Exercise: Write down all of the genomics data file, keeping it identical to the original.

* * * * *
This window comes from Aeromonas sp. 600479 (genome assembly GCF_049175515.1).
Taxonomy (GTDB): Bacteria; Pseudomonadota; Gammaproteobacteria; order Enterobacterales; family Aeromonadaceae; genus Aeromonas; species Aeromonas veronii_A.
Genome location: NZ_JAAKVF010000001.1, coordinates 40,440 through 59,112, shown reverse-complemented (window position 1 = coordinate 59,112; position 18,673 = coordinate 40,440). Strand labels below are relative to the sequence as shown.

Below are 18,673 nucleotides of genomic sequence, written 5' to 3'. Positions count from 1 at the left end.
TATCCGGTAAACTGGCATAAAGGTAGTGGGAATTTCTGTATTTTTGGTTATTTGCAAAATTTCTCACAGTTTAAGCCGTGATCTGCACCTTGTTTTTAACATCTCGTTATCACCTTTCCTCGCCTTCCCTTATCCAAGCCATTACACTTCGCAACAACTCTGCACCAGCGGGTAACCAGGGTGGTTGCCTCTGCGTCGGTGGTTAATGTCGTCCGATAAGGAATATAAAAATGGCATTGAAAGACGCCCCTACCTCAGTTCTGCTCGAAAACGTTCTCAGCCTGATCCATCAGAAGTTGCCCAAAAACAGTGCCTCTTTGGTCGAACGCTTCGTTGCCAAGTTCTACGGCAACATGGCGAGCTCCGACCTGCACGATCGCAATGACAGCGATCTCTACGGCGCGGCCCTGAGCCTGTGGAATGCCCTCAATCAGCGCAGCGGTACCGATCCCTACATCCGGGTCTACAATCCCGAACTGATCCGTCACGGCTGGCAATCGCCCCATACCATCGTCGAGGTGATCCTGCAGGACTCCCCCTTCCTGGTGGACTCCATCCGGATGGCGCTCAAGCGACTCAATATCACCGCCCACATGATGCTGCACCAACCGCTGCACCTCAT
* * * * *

This window comes from Aeromonas sp. 600479 (genome assembly GCF_049175515.1).
Taxonomy (GTDB): Bacteria; Pseudomonadota; Gammaproteobacteria; order Enterobacterales; family Aeromonadaceae; genus Aeromonas; species Aeromonas veronii_A.
Genome location: NZ_JAAKVF010000001.1, coordinates 40,440 through 59,112, shown reverse-complemented (window position 1 = coordinate 59,112; position 18,673 = coordinate 40,440). Strand labels below are relative to the sequence as shown.

Below are 18,673 nucleotides of genomic sequence, written 5' to 3'. Positions count from 1 at the left end.
TATCCGGTAAACTGGCATAAAGGTAGTGGGAATTTCTGTATTTTTGGTTATTTGCAAAATTTCTCACAGTTTAAGCCGTGATCTGCACCTTGTTTTTAACATCTCGTTATCACCTTTCCTCGCCTTCCCTTATCCAAGCCATTACACTTCGCAACAACTCTGCACCAGCGGGTAACCAGGGTGGTTGCCTCTGCGTCGGTGGTTAATGTCGTCCGATAAGGAATATAAAAATGGCATTGAAAGACGCCCCTACCTCAGTTCTGCTCGAAAACGTTCTCAGCCTGATCCATCAGAAGTTGCCCAAAAACAGTGCCTCTTTGGTCGAACGCTTCGTTGCCAAGTTCTACGGCAACATGGCGAGCTCCGACCTGCACGATCGCAATGACAGCGATCTCTACGGCGCGGCCCTGAGCCTGTGGAATGCCCTCAATCAGCGCAGCGGTACCGATCCCTACATCCGGGTCTACAATCCCGAACTGATCCGTCACGGCTGGCAATCGCCCCATACCATCGTCGAGGTGATCCTGCAGGACTCCCCCTTCCTGGTGGACTCCATCCGGATGGCGCTCAAGCGACTCAATATCACCGCCCACATGATGCTGCACCAACCGCTGCACCTCAT